I moved house last weekend and don’t have any internet yet. This has given me the time to type up a quick account of the backpacking trip I did over the summer this year.
Getting to the Pyrenees was an adventure in itself for me. I left early and caught a train up to Bristol then a flight at 1pm, which is risky as you never know if the train will be delayed leading you to missing the flight. Once I landed in Toulouse I made my way across the city to the main station and caught the train up to Ax to meet my family. They welcomed me with a huge pizza, beer and chips. Then the next day the walking started.
The walking started in Ax les Thermes, in the French Pyrenees and close to Andorra. Ax is known for its sulphurous hot springs which bubble up from the ground (in public basins) at a temperature between 25 to 78 °C. Back in medieval times they were developed to treat soldiers suffering from leprosy on their return from the Crusades.
The first day of walking was pretty simple, starting in Merens les Vals about half way up the valley we walked right to the col and camped at L’Hospitalet-près-l’Andorre (literally translates to the Hospital Near Andorra).
The next campsite we stayed at was in Porta, it wasn’t a particularly nice campsite and felt more like a caravan shanty town. There were caravans converted into permanent features, lived in by pot bellied blokes and the camping pitches were bumpy ground that looked more like abandoned land. However we put up with it for the night and moved on the following day, vowing never to return.
From Porta we walked down the valley, taking a detour up a smaller valley to avoid a segment of road that our footpath joined for a few miles. Here on out the weather got worse, and over lunch we had to pitch the tarp over the footpath due to a flash storm.
From Latour de Carol we decided to aim for Err, which we theorised is in the rain shadow – a dry area in mountainous regions that is away from the wind. The idea being that the mountains block rain producing weather systems and cast a ‘shadow’. The area we were in – Cerdanya is notable as a rain shadow region.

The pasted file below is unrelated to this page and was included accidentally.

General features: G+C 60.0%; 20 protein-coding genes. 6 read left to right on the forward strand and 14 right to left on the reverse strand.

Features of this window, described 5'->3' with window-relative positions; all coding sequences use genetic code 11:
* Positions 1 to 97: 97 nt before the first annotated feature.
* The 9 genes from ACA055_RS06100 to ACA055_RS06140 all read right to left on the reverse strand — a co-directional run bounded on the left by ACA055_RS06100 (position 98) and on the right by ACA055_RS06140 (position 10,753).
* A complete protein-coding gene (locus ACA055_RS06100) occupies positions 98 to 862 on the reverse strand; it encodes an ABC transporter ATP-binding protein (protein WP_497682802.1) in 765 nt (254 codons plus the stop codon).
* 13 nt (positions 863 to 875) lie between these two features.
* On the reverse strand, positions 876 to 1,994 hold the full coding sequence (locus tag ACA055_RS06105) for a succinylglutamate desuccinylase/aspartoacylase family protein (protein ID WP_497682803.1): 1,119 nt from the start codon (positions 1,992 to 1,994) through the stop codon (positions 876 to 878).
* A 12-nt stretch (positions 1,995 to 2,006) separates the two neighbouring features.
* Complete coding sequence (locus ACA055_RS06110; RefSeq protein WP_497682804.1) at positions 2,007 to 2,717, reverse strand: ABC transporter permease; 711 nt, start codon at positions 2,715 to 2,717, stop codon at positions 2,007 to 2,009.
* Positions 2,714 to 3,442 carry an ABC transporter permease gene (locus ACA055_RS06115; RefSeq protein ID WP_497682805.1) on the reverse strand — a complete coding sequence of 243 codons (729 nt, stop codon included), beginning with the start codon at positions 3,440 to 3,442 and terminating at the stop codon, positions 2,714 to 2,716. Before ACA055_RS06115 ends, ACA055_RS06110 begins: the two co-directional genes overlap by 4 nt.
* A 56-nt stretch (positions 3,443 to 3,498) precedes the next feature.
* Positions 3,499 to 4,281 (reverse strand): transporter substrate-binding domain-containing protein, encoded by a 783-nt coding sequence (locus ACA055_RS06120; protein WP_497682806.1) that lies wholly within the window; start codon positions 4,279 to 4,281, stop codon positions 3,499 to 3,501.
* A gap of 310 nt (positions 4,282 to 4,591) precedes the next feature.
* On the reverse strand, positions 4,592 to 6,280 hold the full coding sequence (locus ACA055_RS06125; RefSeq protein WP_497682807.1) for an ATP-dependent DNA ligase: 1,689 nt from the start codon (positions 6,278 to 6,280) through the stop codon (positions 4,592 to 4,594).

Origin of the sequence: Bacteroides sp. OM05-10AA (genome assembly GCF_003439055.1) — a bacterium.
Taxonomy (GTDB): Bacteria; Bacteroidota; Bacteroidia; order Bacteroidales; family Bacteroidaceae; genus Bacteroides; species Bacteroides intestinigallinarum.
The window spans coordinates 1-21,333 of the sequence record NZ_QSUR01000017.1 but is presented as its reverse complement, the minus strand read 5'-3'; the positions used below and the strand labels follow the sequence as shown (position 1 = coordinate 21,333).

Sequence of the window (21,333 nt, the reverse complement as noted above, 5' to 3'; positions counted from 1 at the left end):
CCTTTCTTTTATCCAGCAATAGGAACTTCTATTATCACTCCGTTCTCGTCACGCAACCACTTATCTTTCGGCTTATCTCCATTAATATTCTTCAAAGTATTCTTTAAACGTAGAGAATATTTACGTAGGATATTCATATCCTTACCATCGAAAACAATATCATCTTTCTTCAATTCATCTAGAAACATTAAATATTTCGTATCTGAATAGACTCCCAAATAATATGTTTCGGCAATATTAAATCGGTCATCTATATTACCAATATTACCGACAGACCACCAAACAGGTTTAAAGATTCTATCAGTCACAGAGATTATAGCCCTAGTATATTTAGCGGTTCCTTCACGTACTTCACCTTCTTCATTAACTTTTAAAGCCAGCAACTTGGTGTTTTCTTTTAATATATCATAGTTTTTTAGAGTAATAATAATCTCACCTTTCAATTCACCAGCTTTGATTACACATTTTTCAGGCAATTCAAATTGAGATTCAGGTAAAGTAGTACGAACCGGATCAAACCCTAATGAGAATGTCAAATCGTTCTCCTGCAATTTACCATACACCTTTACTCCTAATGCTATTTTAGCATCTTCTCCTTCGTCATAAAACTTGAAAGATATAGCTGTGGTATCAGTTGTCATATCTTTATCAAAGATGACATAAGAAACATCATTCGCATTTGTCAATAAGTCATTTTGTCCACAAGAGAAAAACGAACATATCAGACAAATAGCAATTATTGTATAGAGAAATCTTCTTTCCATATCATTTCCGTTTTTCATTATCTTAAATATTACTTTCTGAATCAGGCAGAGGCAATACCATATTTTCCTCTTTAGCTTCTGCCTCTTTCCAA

This area of France seem to have a penchant for gutteral sounding names. After Latour we passed through Ur, and crossed over this bridge on the way out of town.
We had lunch in Llivia, another interesting anomaly of history. The town is an Spanish exclave within France, it covers 5 miles and is seperated from the rest of spain by a 1 mile corridor. The town itself is odd, there were many new homes and the buildings were all well kept yet we barely saw anyone and none of the shops were open. It may have been because it was over siesta time (lunchtime nap) but we still expected to see some locals.
Incredibly heavy thunderstorm, the road flash flooded and it rained heavily for about an hour, then off/on the rest of the night. When we arrived in Err around 5pm we hid in a bus shelter opposite Campsite Las Closas, we ran over to check if they had a free touring home but their response was rude and cruel considering the weather – “No, none are available, sorry.” An obvious lie considering the campside was pretty empty. We walked through the town to the other campsite and was welcomed with open arms. Leading to us staying two nights and enjoying the comfort.
We decided to spend a few days in Err and spent the next day walking up the Gorges du Segre, near Llo, home to sulphur hot water baths. We went up along the river Segre and had lunch near the end of the gorge where we were saw loads of butterflies. Then went back via Chapelle Saint-Félix du Château, a Romanesque chapel and seat of a small priory that was inhabited by a single monk until1260. It is perched at the head of the opening to the gorge on a small peak.